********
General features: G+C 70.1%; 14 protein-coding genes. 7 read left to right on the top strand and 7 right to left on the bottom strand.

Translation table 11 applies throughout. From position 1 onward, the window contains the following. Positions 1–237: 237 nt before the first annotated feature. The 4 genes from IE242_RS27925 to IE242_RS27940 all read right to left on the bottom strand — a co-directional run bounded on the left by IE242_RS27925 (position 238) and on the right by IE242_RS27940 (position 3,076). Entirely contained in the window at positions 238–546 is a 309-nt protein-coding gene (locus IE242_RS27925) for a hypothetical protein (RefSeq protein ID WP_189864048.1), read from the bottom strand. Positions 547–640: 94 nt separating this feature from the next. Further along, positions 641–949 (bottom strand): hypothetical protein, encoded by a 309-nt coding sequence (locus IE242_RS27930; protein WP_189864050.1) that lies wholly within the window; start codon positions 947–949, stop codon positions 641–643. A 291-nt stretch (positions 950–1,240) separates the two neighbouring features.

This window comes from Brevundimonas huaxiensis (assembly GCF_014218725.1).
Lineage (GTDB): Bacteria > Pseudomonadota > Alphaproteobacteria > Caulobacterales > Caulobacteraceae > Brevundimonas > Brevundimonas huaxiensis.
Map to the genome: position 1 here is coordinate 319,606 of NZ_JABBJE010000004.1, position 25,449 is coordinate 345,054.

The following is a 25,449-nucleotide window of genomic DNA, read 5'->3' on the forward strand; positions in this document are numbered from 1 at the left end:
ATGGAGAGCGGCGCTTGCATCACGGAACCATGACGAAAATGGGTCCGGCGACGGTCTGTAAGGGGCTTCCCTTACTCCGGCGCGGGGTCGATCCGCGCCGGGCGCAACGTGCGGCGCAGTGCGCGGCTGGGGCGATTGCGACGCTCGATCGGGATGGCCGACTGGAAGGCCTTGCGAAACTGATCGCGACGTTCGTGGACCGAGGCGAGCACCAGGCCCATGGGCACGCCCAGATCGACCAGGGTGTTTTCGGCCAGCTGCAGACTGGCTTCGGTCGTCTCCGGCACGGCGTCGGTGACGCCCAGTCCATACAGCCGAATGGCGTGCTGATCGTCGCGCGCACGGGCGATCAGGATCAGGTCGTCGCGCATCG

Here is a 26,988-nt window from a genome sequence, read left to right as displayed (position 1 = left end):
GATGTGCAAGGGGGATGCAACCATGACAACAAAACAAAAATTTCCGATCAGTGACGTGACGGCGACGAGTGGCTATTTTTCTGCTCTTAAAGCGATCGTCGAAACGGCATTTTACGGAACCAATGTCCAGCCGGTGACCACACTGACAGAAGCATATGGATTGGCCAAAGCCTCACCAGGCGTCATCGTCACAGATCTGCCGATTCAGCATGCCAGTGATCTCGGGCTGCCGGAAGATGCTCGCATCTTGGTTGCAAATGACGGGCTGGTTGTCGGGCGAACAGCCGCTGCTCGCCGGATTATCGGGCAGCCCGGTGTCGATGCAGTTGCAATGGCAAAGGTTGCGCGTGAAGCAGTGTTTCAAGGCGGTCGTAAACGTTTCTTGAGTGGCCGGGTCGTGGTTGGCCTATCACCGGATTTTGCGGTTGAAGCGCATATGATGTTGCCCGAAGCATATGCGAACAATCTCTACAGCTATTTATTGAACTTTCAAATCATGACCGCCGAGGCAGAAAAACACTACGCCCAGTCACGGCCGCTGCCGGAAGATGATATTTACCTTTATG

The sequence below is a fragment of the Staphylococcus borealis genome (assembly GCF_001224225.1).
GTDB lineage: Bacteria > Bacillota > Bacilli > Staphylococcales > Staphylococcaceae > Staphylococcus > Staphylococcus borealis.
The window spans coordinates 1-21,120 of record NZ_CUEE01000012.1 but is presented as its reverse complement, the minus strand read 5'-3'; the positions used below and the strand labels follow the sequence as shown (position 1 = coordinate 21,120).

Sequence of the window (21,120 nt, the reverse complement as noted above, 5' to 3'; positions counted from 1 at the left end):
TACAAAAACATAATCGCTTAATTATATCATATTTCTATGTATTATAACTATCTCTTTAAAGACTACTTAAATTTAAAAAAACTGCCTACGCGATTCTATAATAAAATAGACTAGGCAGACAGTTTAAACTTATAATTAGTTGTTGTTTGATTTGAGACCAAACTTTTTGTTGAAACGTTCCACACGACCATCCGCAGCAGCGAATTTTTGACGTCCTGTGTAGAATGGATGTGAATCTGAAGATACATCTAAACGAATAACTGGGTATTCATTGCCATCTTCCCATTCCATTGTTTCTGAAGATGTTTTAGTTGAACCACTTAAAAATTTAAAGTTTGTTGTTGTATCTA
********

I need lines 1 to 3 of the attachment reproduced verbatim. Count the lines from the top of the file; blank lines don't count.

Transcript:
General features: G+C 70.1%; 14 protein-coding genes. 7 read left to right on the top strand and 7 right to left on the bottom strand.

Translation table 11 applies throughout. From position 1 onward, the window contains the following. Positions 1–237: 237 nt before the first annotated feature. The 4 genes from IE242_RS27925 to IE242_RS27940 all read right to left on the bottom strand — a co-directional run bounded on the left by IE242_RS27925 (position 238) and on the right by IE242_RS27940 (position 3,076). Entirely contained in the window at positions 238–546 is a 309-nt protein-coding gene (locus IE242_RS27925) for a hypothetical protein (RefSeq protein ID WP_189864048.1), read from the bottom strand. Positions 547–640: 94 nt separating this feature from the next. Further along, positions 641–949 (bottom strand): hypothetical protein, encoded by a 309-nt coding sequence (locus IE242_RS27930; protein WP_189864050.1) that lies wholly within the window; start codon positions 947–949, stop codon positions 641–643. A 291-nt stretch (positions 950–1,240) separates the two neighbouring features.

This window comes from Brevundimonas huaxiensis (assembly GCF_014218725.1).